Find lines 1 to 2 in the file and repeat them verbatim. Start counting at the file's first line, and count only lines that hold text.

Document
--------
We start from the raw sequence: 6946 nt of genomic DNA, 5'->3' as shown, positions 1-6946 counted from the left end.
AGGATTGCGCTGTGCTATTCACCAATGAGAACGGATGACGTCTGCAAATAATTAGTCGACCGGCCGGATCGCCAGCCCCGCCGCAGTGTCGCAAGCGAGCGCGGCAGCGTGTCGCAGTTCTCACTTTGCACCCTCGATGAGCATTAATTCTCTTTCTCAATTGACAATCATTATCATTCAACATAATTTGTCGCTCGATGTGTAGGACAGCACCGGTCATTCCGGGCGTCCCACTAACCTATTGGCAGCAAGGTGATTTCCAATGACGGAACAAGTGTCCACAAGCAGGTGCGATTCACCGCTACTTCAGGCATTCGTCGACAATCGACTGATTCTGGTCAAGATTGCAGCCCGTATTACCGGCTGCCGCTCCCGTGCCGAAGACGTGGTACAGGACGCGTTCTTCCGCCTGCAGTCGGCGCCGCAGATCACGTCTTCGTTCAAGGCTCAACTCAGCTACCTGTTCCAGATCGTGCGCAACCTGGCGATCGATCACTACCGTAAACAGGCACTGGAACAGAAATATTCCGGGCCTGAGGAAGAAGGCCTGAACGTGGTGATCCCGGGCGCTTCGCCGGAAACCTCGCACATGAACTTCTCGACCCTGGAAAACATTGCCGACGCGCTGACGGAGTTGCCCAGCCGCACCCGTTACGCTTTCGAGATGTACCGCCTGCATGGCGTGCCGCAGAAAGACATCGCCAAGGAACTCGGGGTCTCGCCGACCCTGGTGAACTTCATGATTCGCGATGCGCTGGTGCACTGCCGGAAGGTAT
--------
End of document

We start from the raw sequence: 6946 nt of genomic DNA, 5'->3' as shown, positions 1-6946 counted from the left end.
AGGATTGCGCTGTGCTATTCACCAATGAGAACGGATGACGTCTGCAAATAATTAGTCGACCGGCCGGATCGCCAGCCCCGCCGCAGTGTCGCAAGCGAGCGCGGCAGCGTGTCGCAGTTCTCACTTTGCACCCTCGATGAGCATTAATTCTCTTTCTCAATTGACAATCATTATCATTCAACATAATTTGTCGCTCGATGTGTAGGACAGCACCGGTCATTCCGGGCGTCCCACTAACCTATTGGCAGCAAGGTGATTTCCAATGACGGAACAAGTGTCCACAAGCAGGTGCGATTCACCGCTACTTCAGGCATTCGTCGACAATCGACTGATTCTGGTCAAGATTGCAGCCCGTATTACCGGCTGCCGCTCCCGTGCCGAAGACGTGGTACAGGACGCGTTCTTCCGCCTGCAGTCGGCGCCGCAGATCACGTCTTCGTTCAAGGCTCAACTCAGCTACCTGTTCCAGATCGTGCGCAACCTGGCGATCGATCACTACCGTAAACAGGCACTGGAACAGAAATATTCCGGGCCTGAGGAAGAAGGCCTGAACGTGGTGATCCCGGGCGCTTCGCCGGAAACCTCGCACATGAACTTCTCGACCCTGGAAAACATTGCCGACGCGCTGACGGAGTTGCCCAGCCGCACCCGTTACGCTTTCGAGATGTACCGCCTGCATGGCGTGCCGCAGAAAGACATCGCCAAGGAACTCGGGGTCTCGCCGACCCTGGTGAACTTCATGATTCGCGATGCGCTGGTGCACTGCCGGAAGGTAT